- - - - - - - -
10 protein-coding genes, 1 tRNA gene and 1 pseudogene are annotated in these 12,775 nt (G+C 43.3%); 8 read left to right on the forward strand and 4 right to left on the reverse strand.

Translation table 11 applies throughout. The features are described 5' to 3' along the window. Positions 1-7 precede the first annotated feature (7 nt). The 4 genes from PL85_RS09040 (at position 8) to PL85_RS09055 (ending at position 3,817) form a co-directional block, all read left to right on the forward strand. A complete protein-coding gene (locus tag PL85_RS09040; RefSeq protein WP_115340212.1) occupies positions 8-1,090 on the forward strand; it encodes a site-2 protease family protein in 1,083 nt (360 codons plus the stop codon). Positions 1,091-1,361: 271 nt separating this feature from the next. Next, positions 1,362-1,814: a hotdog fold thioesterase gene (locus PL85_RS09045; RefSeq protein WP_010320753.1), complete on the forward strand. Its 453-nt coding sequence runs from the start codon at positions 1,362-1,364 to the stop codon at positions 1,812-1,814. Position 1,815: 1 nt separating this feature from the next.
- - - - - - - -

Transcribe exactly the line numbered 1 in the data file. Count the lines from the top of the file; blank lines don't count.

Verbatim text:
10 protein-coding genes, 1 tRNA gene and 1 pseudogene are annotated in these 12,775 nt (G+C 43.3%); 8 read left to right on the forward strand and 4 right to left on the reverse strand.